# notes-cog-ai-compressionIdeas

http://en.wikipedia.org/wiki/Hutter_Prize

Have a very short token that means 'your first guess is correct', e.g. "i'm not going to explicitly say what goes here, but compute the most probable guess, and that's it". And then an almost as short token that means "your second guess is correct", etc, up to some small number such as 7 (in theory the choice of the ceiling number can itself be optimized). E.g. if you see "at the end _ the", you can infer that _ should be "of".

(see http://rsif.royalsocietypublishing.org/content/early/2012/07/23/rsif.2012.0491.full for example phrases)

Construct a hierarchical ontology. Make assumptions about the statistics of the branching nature of the ontology (power law?).

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also, it seems to me like one of the best extant compression algorithms, http://en.wikipedia.org/wiki/Lempel%E2%80%93Ziv%E2%80%93Markov_chain_algorithm (the one used by xz, LZMA2), doesn't even do any wavelet transform stuff? That would explain its poor performance on my image raster .mat files.

shouldn't you at least do trend subtraction? i understand that you don't know how numbers are being encoded but surely you can do something that works at least somewhat using current common encoding formats?

often even non-image data will have repeated packets/records of a certain length, a wavelet approach could help there

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combining those two, we have a spatial template of certainty/uncertainty probability

generalizing beyond space, instead of a template parameterized by space, we get one parameterized by anything

applying my many-linked-state-machine-estimatorsidea, we have many bagged estmators

and then also we also have an abstraction operation that allows some of those to orchestrate sequences of others

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how would you compress an image of snow on a tv screen, where the viewer doesnt care about the exact piciture, but only the general feeling/texture?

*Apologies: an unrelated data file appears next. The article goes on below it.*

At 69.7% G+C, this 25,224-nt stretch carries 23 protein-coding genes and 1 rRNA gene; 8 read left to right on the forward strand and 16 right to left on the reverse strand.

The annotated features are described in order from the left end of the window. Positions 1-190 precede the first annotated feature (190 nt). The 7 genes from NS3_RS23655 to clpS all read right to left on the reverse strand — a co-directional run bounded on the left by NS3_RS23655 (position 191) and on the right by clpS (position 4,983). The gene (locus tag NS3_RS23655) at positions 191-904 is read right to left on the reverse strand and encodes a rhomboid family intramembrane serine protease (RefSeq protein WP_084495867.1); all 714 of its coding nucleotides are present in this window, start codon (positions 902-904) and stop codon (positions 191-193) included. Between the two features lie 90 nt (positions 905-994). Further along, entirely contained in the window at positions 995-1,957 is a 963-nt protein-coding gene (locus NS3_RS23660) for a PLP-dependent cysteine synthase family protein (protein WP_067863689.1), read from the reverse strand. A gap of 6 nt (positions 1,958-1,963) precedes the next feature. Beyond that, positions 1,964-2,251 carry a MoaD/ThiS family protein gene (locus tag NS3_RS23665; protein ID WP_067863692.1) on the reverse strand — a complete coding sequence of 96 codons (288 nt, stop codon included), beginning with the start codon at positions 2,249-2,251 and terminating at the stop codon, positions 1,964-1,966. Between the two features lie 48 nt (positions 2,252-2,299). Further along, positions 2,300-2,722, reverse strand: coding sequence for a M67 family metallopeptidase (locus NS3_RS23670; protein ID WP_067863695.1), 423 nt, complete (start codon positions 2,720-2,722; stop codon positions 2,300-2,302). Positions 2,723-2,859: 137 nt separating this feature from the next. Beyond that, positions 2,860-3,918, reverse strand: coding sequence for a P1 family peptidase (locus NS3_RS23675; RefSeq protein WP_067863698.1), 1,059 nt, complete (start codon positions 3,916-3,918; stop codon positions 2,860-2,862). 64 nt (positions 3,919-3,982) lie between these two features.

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apply typical stock market strategies to compression

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https://en.wikipedia.org/wiki/DFA_minimization

http://blog.burntsushi.net/transducers/

https://news.ycombinator.com/item?id=10551280

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when simplifying algebra expressions, there is an alternation of expansion and contraction phases.

similarly, when designing something, there is an alternation of expansion (oo let's think of 5000 cool ideas) and contraction (let's reduce complexity by unifying things and also by eliminating features that aren't worth their complexity cost) phases.

perhaps a similar thing could be useful in compression, esp. with regards to using (or building via unsupervised learning) a 'commonsense reasoning' logical framework to help compress

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treat (part of) data as N-dimensional array, select a block size, then use as context the (previously specified? or all?) blocks that are adjacent to the current block (this is a generalization of what some existing image compression formats do)

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have a number of compression methods; data is divided into variable-sized blocks; each block begins with a selector byte that selects the compression method (the method then controls when it is finished; so the length of blocks may be fixed for some compression methods, and variable but specified in various different ways for other methods).

each method can hold state across invocations (this allows for, eg, a 'dictionary' method that is given a custom dictionary in one invocation, and then called to decompress data using the previously given custom dictionary in another invocation). Each method also gets the file position as input, as well as all previously decompressed data.

Some methods are 'iterative' methods that don't yield a full decompress on the first call, because they require as input some bytes that have not yet been decompressed. So the decompressor runs through the entire file, and then goes back and again calls each block that is not yet fully 'solved', doing this over and over until all blocks have been solved (or until state no longer changes). Perhaps, to maximally 'soften' this, each output file position byte has a probability distribution over all 256 possible values (and a 'solved' byte is where one value has 100% probability (and so all the other values have 0% probability)).

some ideas for methods:

• just giving the bytes directly
• 7-zip etc
• OEIS-based
• 'repeat this block from elsewhere in the file'
• jpeg-like fourier-like transform
• run a small virtual machine program
• run a pre-specified supervised learning classifier, then try to predict every value in this block, then apply a few specified corrections

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